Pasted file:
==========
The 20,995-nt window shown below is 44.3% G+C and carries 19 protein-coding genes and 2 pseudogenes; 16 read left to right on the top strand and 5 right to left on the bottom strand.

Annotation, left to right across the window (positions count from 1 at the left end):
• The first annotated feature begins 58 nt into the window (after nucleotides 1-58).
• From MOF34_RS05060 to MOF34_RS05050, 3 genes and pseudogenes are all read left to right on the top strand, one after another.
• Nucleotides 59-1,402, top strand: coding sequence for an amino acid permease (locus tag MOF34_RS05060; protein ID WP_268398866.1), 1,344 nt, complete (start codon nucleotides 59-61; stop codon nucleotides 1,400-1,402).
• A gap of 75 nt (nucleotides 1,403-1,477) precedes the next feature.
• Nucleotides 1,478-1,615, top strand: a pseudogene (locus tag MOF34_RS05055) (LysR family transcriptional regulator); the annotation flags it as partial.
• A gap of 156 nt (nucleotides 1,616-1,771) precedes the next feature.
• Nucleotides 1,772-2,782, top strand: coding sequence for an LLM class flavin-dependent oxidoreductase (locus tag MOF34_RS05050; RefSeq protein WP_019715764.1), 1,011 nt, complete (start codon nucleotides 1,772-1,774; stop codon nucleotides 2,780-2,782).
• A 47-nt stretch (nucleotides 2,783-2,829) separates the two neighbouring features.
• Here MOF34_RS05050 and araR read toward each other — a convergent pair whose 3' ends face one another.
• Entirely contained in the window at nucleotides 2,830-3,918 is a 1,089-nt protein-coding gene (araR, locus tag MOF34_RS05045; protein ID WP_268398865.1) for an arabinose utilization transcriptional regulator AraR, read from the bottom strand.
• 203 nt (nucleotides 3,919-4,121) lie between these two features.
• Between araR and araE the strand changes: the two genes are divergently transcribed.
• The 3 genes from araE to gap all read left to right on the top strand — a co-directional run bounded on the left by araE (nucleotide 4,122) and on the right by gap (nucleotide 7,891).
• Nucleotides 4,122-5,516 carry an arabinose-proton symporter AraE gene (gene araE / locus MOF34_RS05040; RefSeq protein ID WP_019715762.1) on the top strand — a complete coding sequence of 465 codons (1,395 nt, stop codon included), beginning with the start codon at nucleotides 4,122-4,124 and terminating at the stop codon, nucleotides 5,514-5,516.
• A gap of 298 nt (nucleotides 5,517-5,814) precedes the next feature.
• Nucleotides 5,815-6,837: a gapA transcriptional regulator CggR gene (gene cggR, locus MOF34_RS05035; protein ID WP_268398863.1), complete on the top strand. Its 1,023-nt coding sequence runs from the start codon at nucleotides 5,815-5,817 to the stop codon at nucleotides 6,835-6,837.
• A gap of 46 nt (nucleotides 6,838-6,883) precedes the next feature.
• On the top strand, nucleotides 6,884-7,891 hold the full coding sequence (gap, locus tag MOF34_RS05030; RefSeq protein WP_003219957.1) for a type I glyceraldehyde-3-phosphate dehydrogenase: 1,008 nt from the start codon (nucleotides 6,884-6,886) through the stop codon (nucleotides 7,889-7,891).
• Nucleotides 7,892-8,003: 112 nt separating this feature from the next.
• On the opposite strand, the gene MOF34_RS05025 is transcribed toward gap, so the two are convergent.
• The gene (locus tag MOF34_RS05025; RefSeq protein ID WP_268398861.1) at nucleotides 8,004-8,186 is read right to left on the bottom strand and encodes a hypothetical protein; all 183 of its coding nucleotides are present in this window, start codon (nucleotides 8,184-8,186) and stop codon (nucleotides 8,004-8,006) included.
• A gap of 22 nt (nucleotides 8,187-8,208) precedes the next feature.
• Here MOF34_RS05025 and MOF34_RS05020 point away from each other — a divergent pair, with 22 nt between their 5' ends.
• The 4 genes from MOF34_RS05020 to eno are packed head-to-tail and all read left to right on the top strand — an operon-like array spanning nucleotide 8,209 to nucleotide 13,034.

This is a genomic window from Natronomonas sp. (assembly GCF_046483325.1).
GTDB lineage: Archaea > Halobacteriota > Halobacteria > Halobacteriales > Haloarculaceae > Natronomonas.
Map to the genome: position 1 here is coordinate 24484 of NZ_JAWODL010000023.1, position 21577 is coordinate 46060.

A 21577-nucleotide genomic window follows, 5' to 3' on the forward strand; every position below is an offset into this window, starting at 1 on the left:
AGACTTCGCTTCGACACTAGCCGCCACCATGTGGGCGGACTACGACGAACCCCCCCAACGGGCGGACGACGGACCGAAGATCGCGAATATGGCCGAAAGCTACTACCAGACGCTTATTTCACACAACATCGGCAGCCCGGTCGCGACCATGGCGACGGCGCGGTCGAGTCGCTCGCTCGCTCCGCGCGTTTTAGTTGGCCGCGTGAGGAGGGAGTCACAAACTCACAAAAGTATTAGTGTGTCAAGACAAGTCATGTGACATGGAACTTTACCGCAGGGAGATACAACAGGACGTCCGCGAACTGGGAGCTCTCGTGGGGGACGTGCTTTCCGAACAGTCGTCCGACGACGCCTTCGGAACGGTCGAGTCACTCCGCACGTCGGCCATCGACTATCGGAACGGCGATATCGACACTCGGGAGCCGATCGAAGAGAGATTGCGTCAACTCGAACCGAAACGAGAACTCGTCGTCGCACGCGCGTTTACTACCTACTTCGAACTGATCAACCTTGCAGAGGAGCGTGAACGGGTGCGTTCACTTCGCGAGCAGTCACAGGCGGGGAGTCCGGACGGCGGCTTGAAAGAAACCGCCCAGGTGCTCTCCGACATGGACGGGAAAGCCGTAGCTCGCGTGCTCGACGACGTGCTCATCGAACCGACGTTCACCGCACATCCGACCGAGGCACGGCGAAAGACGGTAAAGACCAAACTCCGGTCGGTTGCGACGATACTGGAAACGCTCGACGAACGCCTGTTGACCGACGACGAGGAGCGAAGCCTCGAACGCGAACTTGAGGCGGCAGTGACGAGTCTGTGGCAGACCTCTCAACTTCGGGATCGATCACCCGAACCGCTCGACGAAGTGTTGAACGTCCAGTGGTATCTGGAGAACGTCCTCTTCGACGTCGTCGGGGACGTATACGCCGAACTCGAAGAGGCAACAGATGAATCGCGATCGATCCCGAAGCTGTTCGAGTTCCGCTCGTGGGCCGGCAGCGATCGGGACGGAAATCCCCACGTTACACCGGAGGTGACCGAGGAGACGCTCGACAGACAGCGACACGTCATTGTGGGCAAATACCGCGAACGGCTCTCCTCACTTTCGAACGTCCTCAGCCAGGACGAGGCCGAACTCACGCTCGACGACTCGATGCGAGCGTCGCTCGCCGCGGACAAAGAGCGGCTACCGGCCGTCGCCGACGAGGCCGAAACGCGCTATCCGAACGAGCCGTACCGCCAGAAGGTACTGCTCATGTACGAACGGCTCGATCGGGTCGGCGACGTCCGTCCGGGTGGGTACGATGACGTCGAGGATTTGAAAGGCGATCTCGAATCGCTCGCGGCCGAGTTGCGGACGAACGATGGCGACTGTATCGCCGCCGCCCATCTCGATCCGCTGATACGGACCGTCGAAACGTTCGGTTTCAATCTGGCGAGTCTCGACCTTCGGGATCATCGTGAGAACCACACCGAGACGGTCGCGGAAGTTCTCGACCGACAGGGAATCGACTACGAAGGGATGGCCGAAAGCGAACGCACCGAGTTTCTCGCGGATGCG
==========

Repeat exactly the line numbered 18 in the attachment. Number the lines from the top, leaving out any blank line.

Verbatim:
• Nucleotides 5,815-6,837: a gapA transcriptional regulator CggR gene (gene cggR, locus MOF34_RS05035; protein ID WP_268398863.1), complete on the top strand. Its 1,023-nt coding sequence runs from the start codon at nucleotides 5,815-5,817 to the stop codon at nucleotides 6,835-6,837.